To date, more than 7,000 residents of New Jersey nursing homes and long-term care centers (LTCs) have lost their lives due to COVID-19. Yet State Senators feel little has been done, leaving many to feel for the families whose loved ones died alone, and are calling for action and answers, to both learn what happened and be better prepared for health crises.
During a Senate Health, Human Services and Senior Citizens Committee and the Assembly Aging and Senior Services Committee hearing earlier this month, testimony was provided on the conditions in homes, and the impact of state policies. But many felt this only scratched the surface.
“There was some poignant testimony about conditions in the homes, but the source of the misery in these facilities was state public policy,” said State Sen. Joe Pennacchio (R-26). “Without hearing from anyone from the health department or the (Murphy) Administration, the hearing’s good intentions fall short.”
Calls for Special Committee to Investigate
State Sen. Kristin Corrado (R-40) supported the need for in-depth investigation.
“It’s clear we don’t have all of the tools at our disposal to fully investigate the tragic loss of life that has occurred or to ensure that the administration’s policy failures have been remedied,” said Corrado.
Along with their Republican Assembly colleagues, Corrado and Pennacchio have repeatedly called for the creation of a Senate Select Committee with subpoena power. The select committee would compel testimony from officials from the Governor’s office and Department of Health, among others.
Subpoena Power Sought
“The need for a Senate Select Committee with subpoena power was clear in May, and it’s necessary now more than ever as the pandemic continues and elderly nursing home residents remain at risk,” said Pennacchio. “Without subpoena power, we can’t hope to get to the full truth.”
Corrado seconded her colleague’s comments.
“To fully understand the decisions that led to the disaster within the walls of the state’s nursing homes and to develop all of the necessary reforms demands a special investigative committee with subpoena power,” she said.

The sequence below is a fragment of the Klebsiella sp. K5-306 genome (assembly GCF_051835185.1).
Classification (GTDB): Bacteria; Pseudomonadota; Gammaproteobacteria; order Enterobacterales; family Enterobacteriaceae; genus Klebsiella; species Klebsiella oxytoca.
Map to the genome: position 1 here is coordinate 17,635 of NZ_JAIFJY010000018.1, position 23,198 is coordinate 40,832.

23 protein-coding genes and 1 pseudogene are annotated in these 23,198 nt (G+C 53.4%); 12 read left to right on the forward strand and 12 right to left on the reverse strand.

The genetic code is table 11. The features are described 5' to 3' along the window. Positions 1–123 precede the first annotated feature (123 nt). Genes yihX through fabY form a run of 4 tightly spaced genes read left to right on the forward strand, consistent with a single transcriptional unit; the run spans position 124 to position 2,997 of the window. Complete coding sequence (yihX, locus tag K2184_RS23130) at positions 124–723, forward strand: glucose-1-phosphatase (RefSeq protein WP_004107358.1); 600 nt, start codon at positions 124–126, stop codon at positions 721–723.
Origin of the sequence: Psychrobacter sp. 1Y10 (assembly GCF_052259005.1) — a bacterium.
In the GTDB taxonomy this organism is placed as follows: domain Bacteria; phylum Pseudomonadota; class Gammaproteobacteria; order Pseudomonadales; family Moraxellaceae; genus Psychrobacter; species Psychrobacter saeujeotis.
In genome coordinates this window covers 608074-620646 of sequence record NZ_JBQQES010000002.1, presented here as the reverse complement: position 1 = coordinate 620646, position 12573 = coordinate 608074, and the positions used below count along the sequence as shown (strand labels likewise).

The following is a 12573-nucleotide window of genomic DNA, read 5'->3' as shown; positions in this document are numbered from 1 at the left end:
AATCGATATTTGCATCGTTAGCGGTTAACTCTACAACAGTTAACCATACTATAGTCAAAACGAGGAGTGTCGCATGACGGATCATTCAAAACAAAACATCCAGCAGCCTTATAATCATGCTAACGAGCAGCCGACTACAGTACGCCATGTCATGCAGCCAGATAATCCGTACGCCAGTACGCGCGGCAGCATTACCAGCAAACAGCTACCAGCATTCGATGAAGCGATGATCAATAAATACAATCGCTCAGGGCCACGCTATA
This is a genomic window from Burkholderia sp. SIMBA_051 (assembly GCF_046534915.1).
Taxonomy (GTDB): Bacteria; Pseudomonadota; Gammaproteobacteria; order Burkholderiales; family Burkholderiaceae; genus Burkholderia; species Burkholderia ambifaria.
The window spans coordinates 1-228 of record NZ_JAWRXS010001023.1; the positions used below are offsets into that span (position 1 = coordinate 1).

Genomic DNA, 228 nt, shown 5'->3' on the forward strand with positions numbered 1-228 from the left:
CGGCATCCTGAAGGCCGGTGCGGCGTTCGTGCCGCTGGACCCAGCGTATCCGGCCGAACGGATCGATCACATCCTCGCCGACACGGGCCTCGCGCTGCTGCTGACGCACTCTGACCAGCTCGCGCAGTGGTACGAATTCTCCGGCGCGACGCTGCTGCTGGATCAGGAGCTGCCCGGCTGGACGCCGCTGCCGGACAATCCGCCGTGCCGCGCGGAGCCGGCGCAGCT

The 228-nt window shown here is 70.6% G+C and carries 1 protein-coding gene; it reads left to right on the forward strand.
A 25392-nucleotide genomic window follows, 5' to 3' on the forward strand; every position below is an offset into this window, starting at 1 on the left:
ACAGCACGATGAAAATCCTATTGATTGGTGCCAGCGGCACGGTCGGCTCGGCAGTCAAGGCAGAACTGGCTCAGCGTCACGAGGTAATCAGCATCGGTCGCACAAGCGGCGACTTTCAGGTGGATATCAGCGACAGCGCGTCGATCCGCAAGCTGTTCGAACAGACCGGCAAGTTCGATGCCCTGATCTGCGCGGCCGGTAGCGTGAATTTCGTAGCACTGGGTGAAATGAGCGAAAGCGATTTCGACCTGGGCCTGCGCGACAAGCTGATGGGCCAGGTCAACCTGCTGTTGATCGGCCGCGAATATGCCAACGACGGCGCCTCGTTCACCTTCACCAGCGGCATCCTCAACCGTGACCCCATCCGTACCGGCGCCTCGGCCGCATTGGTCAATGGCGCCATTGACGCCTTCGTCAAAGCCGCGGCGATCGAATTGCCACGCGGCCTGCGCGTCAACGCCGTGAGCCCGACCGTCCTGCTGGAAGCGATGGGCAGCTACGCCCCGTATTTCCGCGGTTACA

Why Subpoena Power?
The need for subpoena power will both compel administration testimony, while also protecting whistleblowers who witnessed the devastation first-hand.
“[The] hearing is no substitute for the select committee review we seek, but it effectively highlighted exactly why a much deeper dive is necessary,” said Corrado. “We must have appropriate protections in place for the whistleblowers who desperately want to tell what they saw and experienced as the fatal virus spread through the isolated facilities. Without these invaluable tools, we will never understand the extent of failings behind the locked doors of these facilities.”
Five Months…and Counting
Five month is too long to wait, Pennacchio added.
“It has been five months since the virus outbreak and the first nursing home deaths, and we are just now hearing the first testimony on the subject,” said Pennacchio. “We can’t allow the failures that led to the loss of thousands of lives to be brushed under the rug without a robust, thorough investigation.”
Corrado added that families need answers.
“The family members of deceased residents deserve an opportunity to have their stories heard, and the nursing home workers deserve a forum to express themselves,” she said. “This preventable tragedy demands more than we could hope to achieve with today’s meeting,” said Corrado. “New Jersey’s nursing home residents remain at significant risk.”